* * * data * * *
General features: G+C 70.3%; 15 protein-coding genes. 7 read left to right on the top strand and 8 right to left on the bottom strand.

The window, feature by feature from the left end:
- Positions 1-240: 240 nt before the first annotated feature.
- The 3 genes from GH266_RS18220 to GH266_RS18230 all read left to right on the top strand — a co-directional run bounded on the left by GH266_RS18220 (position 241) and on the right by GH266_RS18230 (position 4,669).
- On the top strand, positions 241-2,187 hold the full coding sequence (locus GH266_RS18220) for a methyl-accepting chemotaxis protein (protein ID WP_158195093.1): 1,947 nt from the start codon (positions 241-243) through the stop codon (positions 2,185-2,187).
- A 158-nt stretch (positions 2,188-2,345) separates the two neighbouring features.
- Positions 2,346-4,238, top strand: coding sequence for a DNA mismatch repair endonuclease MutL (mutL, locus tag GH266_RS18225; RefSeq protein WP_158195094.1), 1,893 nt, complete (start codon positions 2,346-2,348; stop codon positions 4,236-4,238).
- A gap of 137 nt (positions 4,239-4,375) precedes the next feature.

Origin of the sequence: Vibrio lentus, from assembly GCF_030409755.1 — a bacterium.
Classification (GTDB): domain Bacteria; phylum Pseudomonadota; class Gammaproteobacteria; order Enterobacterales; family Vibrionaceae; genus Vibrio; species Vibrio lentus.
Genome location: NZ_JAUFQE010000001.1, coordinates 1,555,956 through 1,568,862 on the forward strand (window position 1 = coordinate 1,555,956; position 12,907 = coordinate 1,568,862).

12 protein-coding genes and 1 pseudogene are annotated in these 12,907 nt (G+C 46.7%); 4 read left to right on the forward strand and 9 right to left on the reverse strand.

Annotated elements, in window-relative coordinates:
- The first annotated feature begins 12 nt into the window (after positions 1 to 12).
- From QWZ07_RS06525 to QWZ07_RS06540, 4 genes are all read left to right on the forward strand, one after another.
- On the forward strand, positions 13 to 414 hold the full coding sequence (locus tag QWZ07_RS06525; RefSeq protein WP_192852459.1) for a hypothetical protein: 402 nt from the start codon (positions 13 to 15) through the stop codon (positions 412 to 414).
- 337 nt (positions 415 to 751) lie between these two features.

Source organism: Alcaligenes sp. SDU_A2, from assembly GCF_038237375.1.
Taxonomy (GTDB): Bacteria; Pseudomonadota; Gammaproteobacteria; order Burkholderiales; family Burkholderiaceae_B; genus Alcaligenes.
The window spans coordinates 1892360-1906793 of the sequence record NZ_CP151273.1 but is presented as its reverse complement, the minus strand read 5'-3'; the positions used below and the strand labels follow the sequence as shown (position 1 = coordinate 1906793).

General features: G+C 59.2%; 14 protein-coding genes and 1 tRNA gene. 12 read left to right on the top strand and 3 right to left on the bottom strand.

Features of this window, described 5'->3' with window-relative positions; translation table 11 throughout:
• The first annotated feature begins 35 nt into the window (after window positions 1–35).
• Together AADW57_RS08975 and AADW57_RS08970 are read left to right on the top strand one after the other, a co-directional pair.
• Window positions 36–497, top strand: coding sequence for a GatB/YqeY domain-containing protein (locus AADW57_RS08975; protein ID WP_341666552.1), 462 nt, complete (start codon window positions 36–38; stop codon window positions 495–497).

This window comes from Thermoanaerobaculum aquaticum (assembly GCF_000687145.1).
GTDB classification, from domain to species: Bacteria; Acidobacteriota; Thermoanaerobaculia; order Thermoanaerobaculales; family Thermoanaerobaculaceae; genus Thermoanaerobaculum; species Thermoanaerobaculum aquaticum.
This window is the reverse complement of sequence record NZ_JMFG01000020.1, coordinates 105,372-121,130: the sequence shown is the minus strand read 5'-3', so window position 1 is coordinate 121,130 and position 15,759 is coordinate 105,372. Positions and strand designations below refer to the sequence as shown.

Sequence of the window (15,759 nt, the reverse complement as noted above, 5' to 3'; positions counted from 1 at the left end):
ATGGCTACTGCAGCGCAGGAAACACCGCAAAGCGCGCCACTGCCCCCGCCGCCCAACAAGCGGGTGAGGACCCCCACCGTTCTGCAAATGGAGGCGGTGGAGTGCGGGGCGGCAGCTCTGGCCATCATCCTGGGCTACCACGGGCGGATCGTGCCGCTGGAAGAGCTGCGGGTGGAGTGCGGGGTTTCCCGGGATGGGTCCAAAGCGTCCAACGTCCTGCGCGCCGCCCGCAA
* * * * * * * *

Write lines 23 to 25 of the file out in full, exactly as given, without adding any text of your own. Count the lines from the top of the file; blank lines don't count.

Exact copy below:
• The first annotated feature begins 35 nt into the window (after window positions 1–35).
• Together AADW57_RS08975 and AADW57_RS08970 are read left to right on the top strand one after the other, a co-directional pair.
• Window positions 36–497, top strand: coding sequence for a GatB/YqeY domain-containing protein (locus AADW57_RS08975; protein ID WP_341666552.1), 462 nt, complete (start codon window positions 36–38; stop codon window positions 495–497).